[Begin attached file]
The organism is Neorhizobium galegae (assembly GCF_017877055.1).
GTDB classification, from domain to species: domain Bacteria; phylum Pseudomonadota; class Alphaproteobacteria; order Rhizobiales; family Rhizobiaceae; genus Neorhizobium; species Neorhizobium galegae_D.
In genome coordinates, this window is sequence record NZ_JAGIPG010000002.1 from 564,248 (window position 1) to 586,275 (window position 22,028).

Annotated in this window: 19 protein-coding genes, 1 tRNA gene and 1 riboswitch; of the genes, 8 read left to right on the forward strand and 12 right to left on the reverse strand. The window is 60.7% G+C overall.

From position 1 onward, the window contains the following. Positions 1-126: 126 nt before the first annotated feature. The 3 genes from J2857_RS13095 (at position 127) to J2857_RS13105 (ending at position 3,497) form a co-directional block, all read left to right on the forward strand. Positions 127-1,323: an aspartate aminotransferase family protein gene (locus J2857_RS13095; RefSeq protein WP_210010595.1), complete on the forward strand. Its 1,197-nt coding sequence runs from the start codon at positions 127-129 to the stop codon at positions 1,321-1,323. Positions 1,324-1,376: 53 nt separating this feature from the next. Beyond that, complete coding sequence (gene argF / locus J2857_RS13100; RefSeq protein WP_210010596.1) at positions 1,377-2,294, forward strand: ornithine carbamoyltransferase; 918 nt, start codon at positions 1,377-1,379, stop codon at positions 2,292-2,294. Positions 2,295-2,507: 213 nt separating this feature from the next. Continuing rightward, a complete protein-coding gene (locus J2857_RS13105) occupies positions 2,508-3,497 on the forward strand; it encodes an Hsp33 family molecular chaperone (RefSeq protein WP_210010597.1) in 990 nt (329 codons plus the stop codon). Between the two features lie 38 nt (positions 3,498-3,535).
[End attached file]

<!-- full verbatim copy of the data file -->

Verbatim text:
The organism is Neorhizobium galegae (assembly GCF_017877055.1).
GTDB classification, from domain to species: domain Bacteria; phylum Pseudomonadota; class Alphaproteobacteria; order Rhizobiales; family Rhizobiaceae; genus Neorhizobium; species Neorhizobium galegae_D.
In genome coordinates, this window is sequence record NZ_JAGIPG010000002.1 from 564,248 (window position 1) to 586,275 (window position 22,028).

Annotated in this window: 19 protein-coding genes, 1 tRNA gene and 1 riboswitch; of the genes, 8 read left to right on the forward strand and 12 right to left on the reverse strand. The window is 60.7% G+C overall.

From position 1 onward, the window contains the following. Positions 1-126: 126 nt before the first annotated feature. The 3 genes from J2857_RS13095 (at position 127) to J2857_RS13105 (ending at position 3,497) form a co-directional block, all read left to right on the forward strand. Positions 127-1,323: an aspartate aminotransferase family protein gene (locus J2857_RS13095; RefSeq protein WP_210010595.1), complete on the forward strand. Its 1,197-nt coding sequence runs from the start codon at positions 127-129 to the stop codon at positions 1,321-1,323. Positions 1,324-1,376: 53 nt separating this feature from the next. Beyond that, complete coding sequence (gene argF / locus J2857_RS13100; RefSeq protein WP_210010596.1) at positions 1,377-2,294, forward strand: ornithine carbamoyltransferase; 918 nt, start codon at positions 1,377-1,379, stop codon at positions 2,292-2,294. Positions 2,295-2,507: 213 nt separating this feature from the next. Continuing rightward, a complete protein-coding gene (locus J2857_RS13105) occupies positions 2,508-3,497 on the forward strand; it encodes an Hsp33 family molecular chaperone (RefSeq protein WP_210010597.1) in 990 nt (329 codons plus the stop codon). Between the two features lie 38 nt (positions 3,498-3,535).